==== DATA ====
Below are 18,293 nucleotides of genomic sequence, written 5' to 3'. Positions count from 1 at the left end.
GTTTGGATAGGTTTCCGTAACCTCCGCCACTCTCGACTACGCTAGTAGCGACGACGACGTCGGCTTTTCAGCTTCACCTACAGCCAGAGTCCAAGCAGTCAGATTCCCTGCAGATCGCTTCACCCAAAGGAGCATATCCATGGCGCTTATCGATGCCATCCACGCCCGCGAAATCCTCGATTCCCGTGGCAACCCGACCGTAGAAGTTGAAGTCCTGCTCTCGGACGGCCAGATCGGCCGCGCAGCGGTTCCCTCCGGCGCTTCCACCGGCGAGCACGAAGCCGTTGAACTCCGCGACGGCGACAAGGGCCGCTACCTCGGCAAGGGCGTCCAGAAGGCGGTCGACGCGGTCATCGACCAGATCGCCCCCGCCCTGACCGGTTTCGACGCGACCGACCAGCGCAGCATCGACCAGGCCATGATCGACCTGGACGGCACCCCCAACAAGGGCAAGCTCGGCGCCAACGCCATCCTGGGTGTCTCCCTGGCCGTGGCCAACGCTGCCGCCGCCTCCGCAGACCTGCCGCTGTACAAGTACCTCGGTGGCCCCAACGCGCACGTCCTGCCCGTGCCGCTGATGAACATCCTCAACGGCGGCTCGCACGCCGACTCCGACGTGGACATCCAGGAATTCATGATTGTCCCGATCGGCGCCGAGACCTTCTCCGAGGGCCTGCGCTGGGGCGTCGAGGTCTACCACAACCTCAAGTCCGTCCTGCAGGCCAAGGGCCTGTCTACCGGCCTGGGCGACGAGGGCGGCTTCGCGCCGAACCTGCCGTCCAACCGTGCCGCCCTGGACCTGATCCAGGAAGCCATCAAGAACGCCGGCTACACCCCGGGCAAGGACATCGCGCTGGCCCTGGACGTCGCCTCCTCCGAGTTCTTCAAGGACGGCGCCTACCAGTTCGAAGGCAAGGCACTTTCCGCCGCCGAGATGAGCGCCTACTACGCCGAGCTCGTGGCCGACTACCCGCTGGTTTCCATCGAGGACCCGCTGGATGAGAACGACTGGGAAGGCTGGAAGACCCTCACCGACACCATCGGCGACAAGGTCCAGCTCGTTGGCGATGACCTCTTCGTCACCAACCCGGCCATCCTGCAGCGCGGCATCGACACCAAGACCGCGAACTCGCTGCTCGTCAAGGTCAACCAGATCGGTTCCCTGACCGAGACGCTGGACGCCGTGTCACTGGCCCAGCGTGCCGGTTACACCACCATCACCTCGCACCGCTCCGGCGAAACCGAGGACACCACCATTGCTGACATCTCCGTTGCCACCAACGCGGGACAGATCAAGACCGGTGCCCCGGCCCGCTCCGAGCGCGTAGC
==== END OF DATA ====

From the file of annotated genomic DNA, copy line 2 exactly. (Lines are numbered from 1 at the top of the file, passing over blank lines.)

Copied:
GTTTGGATAGGTTTCCGTAACCTCCGCCACTCTCGACTACGCTAGTAGCGACGACGACGTCGGCTTTTCAGCTTCACCTACAGCCAGAGTCCAAGCAGTCAGATTCCCTGCAGATCGCTTCACCCAAAGGAGCATATCCATGGCGCTTATCGATGCCATCCACGCCCGCGAAATCCTCGATTCCCGTGGCAACCCGACCGTAGAAGTTGAAGTCCTGCTCTCGGACGGCCAGATCGGCCGCGCAGCGGTTCCCTCCGGCGCTTCCACCGGCGAGCACGAAGCCGTTGAACTCCGCGACGGCGACAAGGGCCGCTACCTCGGCAAGGGCGTCCAGAAGGCGGTCGACGCGGTCATCGACCAGATCGCCCCCGCCCTGACCGGTTTCGACGCGACCGACCAGCGCAGCATCGACCAGGCCATGATCGACCTGGACGGCACCCCCAACAAGGGCAAGCTCGGCGCCAACGCCATCCTGGGTGTCTCCCTGGCCGTGGCCAACGCTGCCGCCGCCTCCGCAGACCTGCCGCTGTACAAGTACCTCGGTGGCCCCAACGCGCACGTCCTGCCCGTGCCGCTGATGAACATCCTCAACGGCGGCTCGCACGCCGACTCCGACGTGGACATCCAGGAATTCATGATTGTCCCGATCGGCGCCGAGACCTTCTCCGAGGGCCTGCGCTGGGGCGTCGAGGTCTACCACAACCTCAAGTCCGTCCTGCAGGCCAAGGGCCTGTCTACCGGCCTGGGCGACGAGGGCGGCTTCGCGCCGAACCTGCCGTCCAACCGTGCCGCCCTGGACCTGATCCAGGAAGCCATCAAGAACGCCGGCTACACCCCGGGCAAGGACATCGCGCTGGCCCTGGACGTCGCCTCCTCCGAGTTCTTCAAGGACGGCGCCTACCAGTTCGAAGGCAAGGCACTTTCCGCCGCCGAGATGAGCGCCTACTACGCCGAGCTCGTGGCCGACTACCCGCTGGTTTCCATCGAGGACCCGCTGGATGAGAACGACTGGGAAGGCTGGAAGACCCTCACCGACACCATCGGCGACAAGGTCCAGCTCGTTGGCGATGACCTCTTCGTCACCAACCCGGCCATCCTGCAGCGCGGCATCGACACCAAGACCGCGAACTCGCTGCTCGTCAAGGTCAACCAGATCGGTTCCCTGACCGAGACGCTGGACGCCGTGTCACTGGCCCAGCGTGCCGGTTACACCACCATCACCTCGCACCGCTCCGGCGAAACCGAGGACACCACCATTGCTGACATCTCCGTTGCCACCAACGCGGGACAGATCAAGACCGGTGCCCCGGCCCGCTCCGAGCGCGTAGC